Finishing Touches with Photoshop’s Surface Blur

Peggy Farren 2016-08-08
A quick way to smooth out, clean up a studio backdrop in Photoshop

By Tom Tracy

Necessity is the mother of invention, or discovery, as they say.

Last week following a periodic studio portrait session with a ballroom dance company, I was resigned to the fact that the white paper backdrop was simply going to get dirty with six dance instructors stomping around.

Any post-production cleanup of that footprint-sodden backdrop was going to be “as needed” on select images only: slow and tedious, and certainly not on all 300 final images that I had for the dance studio client.

Normally I would use either the Photoshop “Clone Tool” as needed, or better yet, the Gaussian blur tool in order to whack out the entire picture in blur and then paint back the detail with the “History brush” (I really like the speedy History brush for quick & dirty work when you don’t need the fuss of creating adjustment layers).

Then a light bulb went off and I took a closer look at the other Photoshop tools, and I thought that “Surface Blur” sounded promising for my project. In fact, it is brilliant. I get the impression it's a tool that been around for a while (and maybe even in Elements) but I hadn’t noticed.

Designed specifically to look for hard edges of people or objects, and exclude them from the effect, Surface Blur leaves your presumed subject matter mostly (but not completely) intact while smoothing out the ‘surface.’ It's also used as a popular skin smoothing tool apparently.

I found some settings that perfectly removed the backdrop filth while causing minimum blur-inducing harm to the dancers — a blur “Radius” of about 60 and “Threshold” of about 10 seemed to do the trick on my portraits.

Still, I had follow that up with a quick swoosh of the History brush over the dancers to restore original sharpness there, especially on faces and hands.

To make the whole thing really move along, I eventually set up a Batch action in Photoshop to open every image, apply the correct Surface Blur recipe, and then leave it to me to come in for the History brush touch up before re-saving the images.

Yes, a little time consuming, but the result was an incredibly improved set of images.

Yet another set of repairs for just some of these images involved extending the area of the backdrop in instances where the backdrop was not large enough to contain the scene. And for that I like to reach for the Liquify tool — but that’s another story. Check YouTube to see how other people use the Surface Blur tool.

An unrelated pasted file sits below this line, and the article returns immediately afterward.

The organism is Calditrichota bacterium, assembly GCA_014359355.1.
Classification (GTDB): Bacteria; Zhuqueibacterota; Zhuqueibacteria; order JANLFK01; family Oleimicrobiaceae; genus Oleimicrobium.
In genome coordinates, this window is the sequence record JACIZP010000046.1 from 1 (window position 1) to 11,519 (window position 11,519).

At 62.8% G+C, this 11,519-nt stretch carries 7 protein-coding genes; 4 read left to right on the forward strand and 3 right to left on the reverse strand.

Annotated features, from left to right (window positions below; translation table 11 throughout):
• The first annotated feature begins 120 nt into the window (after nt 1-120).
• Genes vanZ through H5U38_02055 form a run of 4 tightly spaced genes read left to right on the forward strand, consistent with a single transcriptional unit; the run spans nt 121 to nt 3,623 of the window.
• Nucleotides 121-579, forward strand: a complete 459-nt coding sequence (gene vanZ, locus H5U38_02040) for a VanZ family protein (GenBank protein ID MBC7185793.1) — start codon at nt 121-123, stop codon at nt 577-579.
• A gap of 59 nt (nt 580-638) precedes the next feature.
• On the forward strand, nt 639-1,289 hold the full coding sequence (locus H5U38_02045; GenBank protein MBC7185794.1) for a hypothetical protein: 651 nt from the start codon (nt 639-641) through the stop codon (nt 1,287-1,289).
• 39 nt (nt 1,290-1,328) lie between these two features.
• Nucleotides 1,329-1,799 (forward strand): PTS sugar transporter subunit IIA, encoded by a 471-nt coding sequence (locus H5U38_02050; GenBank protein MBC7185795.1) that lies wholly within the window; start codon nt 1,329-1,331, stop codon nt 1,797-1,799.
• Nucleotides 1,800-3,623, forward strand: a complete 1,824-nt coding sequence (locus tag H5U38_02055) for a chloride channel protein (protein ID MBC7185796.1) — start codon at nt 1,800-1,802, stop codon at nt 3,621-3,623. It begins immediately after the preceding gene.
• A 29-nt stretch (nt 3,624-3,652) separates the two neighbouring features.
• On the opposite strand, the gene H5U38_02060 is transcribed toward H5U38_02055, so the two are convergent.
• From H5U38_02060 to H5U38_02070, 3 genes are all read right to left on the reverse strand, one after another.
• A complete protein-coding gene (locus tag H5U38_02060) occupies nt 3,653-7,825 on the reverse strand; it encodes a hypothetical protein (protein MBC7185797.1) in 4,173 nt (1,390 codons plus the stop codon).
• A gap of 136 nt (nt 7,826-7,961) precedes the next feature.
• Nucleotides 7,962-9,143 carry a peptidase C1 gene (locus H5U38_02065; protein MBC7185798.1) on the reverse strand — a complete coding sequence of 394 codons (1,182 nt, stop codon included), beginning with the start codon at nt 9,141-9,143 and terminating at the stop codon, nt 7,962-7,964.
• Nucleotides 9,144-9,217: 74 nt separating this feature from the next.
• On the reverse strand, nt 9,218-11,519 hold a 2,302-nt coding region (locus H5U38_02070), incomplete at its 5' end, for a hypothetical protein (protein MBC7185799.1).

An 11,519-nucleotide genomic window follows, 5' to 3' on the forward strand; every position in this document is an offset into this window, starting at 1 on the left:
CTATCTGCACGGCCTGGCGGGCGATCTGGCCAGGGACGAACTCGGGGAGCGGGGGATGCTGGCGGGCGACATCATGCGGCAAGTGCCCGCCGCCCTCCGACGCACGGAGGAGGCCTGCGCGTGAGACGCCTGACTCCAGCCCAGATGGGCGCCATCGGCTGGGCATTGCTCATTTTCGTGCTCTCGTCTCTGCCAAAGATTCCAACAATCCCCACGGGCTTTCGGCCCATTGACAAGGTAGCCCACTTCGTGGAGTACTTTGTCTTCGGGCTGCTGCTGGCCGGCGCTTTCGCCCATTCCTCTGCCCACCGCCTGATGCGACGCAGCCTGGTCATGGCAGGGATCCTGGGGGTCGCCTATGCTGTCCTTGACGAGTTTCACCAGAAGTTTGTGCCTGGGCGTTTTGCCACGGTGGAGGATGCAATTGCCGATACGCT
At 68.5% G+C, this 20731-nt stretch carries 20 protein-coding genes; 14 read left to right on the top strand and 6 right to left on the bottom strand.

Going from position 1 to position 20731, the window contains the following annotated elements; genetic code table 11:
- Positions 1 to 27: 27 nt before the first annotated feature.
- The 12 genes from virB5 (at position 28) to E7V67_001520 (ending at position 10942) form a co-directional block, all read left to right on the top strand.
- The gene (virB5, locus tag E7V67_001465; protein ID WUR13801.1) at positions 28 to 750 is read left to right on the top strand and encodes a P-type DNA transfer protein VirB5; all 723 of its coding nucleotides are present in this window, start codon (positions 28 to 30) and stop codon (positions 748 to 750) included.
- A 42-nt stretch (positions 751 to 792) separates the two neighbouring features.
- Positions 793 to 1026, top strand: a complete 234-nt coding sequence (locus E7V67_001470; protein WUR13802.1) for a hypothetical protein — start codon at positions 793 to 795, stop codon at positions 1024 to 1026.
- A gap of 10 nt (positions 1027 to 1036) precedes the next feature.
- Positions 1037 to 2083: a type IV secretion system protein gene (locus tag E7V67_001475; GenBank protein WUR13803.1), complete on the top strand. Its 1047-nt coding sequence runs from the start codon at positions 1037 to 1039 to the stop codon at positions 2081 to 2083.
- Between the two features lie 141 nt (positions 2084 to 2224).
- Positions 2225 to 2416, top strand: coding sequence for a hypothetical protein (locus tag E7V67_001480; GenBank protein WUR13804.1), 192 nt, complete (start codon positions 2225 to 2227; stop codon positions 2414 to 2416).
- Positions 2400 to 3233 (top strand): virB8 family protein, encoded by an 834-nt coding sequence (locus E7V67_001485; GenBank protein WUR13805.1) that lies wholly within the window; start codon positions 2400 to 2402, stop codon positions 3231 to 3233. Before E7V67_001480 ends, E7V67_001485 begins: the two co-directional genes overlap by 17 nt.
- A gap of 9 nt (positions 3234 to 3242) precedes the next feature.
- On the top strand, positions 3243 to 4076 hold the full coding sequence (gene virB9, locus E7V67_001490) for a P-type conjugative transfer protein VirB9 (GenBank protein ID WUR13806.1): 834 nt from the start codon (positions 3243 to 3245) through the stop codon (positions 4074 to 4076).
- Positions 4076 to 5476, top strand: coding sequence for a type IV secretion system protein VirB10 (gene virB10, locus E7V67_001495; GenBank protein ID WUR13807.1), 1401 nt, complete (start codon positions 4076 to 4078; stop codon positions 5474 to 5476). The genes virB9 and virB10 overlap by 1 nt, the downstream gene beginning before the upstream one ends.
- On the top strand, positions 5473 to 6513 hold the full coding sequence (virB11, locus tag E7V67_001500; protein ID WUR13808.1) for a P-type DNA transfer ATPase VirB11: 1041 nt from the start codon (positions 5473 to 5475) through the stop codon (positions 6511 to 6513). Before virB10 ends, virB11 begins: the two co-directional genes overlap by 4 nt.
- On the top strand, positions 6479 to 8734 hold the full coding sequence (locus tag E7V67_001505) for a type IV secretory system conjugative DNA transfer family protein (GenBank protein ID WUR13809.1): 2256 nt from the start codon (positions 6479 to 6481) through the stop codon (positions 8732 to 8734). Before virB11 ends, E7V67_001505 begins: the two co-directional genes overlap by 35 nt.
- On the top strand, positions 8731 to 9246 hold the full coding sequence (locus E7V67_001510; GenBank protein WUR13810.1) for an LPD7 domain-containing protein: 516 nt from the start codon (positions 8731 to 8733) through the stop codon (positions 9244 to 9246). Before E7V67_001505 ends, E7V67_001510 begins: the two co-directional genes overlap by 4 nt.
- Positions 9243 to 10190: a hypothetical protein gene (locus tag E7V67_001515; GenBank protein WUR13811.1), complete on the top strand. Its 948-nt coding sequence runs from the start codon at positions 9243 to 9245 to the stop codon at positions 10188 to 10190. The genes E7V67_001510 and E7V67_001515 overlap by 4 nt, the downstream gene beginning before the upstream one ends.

Tom Tracy is a West Palm Beach-based photojournalist and event photographer and regular contributor to Understand Photography. His website is:
Don't miss a thing.

Subscribe to our show!

Click to subscribe!
Close popup

Subscribe to our show!

By subscribing to our show, you will never miss out! We will notify you via email when a new podcast is posted.

Please Fill Out This Field

Like what you are reading?

Sign up for our newsletter!

Sign up now!
Close popup

Sign up for our newsletter

Your details are safe with us.

Please Fill Out This Field

Post Your Comment Below

What Camera Should I Buy?

One of the most often questions we receive is "What type of camera should I buy?" Of course a lot depends on your budget and what you want to do with the camera. Watch this short video for Peggy's recommendation.

Sign Up for Access
Close popup

Which camera should I buy?

Enter your contact information to watch this short video for Peggy's recommendation!

Please Fill Out This Field

Join the movement

About Peggy

Peggy Farren is an award winning, professional photographer, instructor, writer and speaker.

With over 17 years as a full-time professional photographer, Peggy offers photography training through her training center, “Understand Photography”.

Learn More

Essential Preparation Tips for Travel Photography

This free report will help you choose the right cameras, lenses and accessories for your travels. You'll need different equipment depending on where you are going, your finances, and the weight of the gear. We'll show you how to determine the best equipment for your needs. Also included is a comprehensive list on what you'll need, some things you may not have heard before but you'll be so glad we let you know!

Sign Up for More Information
Close popup

Essential Preparation Tips for Travel Photography

Many you've never heard before!

Please Fill Out This Field